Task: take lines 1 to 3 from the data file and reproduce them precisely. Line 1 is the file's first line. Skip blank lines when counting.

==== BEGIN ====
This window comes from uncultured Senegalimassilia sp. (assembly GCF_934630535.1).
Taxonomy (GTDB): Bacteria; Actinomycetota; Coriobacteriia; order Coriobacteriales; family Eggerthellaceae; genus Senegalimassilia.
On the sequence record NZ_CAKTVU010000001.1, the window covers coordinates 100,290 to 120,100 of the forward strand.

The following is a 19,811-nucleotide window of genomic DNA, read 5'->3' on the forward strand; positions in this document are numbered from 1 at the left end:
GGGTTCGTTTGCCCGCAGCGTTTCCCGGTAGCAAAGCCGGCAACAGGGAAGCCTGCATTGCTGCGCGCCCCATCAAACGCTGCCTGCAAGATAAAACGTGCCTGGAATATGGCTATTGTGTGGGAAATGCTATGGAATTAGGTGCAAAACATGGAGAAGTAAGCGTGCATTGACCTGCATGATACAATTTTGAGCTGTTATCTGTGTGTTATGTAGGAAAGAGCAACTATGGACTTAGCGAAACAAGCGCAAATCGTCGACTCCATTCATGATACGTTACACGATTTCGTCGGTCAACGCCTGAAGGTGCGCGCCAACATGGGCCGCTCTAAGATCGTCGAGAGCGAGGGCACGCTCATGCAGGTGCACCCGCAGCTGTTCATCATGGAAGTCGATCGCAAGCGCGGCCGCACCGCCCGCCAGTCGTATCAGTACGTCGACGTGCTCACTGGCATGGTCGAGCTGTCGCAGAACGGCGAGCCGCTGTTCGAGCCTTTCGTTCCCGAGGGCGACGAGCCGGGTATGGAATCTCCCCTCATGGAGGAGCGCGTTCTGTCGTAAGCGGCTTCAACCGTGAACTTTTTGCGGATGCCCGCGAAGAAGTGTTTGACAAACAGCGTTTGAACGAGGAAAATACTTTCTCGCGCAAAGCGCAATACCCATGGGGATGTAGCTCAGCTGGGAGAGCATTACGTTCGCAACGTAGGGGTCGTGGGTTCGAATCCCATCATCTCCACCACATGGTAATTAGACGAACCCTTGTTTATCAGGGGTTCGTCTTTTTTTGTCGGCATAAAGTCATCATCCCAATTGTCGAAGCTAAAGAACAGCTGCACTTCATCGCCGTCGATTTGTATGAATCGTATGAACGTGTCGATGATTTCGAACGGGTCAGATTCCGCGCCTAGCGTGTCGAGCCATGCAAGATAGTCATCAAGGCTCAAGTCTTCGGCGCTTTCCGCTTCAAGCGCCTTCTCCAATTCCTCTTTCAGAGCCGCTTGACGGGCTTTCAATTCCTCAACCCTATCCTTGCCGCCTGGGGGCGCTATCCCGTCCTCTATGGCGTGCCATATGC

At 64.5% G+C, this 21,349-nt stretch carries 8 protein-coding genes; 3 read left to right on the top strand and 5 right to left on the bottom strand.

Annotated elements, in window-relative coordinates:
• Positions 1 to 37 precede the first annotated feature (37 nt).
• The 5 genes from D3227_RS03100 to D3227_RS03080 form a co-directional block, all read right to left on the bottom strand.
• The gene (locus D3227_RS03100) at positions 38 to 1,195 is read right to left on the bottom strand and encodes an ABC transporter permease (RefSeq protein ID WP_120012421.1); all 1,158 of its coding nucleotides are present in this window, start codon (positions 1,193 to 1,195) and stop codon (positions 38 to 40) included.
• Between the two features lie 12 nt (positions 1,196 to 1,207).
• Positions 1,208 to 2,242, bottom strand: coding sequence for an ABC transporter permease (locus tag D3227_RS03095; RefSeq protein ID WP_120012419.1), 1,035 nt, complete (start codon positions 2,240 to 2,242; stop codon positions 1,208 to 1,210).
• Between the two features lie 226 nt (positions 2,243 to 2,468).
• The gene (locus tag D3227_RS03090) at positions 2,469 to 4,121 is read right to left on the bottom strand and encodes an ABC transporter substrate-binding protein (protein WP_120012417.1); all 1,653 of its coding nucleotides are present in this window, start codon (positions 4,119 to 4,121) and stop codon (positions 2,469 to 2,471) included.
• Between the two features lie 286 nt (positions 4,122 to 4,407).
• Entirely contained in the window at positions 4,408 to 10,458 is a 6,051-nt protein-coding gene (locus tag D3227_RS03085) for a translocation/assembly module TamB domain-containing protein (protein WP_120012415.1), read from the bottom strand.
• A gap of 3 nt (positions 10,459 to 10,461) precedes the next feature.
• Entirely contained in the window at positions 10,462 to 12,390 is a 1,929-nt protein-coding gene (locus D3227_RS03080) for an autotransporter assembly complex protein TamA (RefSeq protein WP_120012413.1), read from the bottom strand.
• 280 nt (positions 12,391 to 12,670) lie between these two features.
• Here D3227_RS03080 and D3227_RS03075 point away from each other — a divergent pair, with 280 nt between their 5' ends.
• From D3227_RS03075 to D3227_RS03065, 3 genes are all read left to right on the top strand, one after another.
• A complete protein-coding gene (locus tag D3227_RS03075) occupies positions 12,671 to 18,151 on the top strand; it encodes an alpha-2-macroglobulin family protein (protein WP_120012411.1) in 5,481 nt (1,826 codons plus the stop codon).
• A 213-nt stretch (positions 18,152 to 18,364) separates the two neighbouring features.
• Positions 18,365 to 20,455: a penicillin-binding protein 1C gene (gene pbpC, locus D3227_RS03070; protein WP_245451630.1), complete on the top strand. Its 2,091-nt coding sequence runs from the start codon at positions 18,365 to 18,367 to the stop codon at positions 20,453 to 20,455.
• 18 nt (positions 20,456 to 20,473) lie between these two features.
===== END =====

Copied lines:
This window comes from uncultured Senegalimassilia sp. (assembly GCF_934630535.1).
Taxonomy (GTDB): Bacteria; Actinomycetota; Coriobacteriia; order Coriobacteriales; family Eggerthellaceae; genus Senegalimassilia.
On the sequence record NZ_CAKTVU010000001.1, the window covers coordinates 100,290 to 120,100 of the forward strand.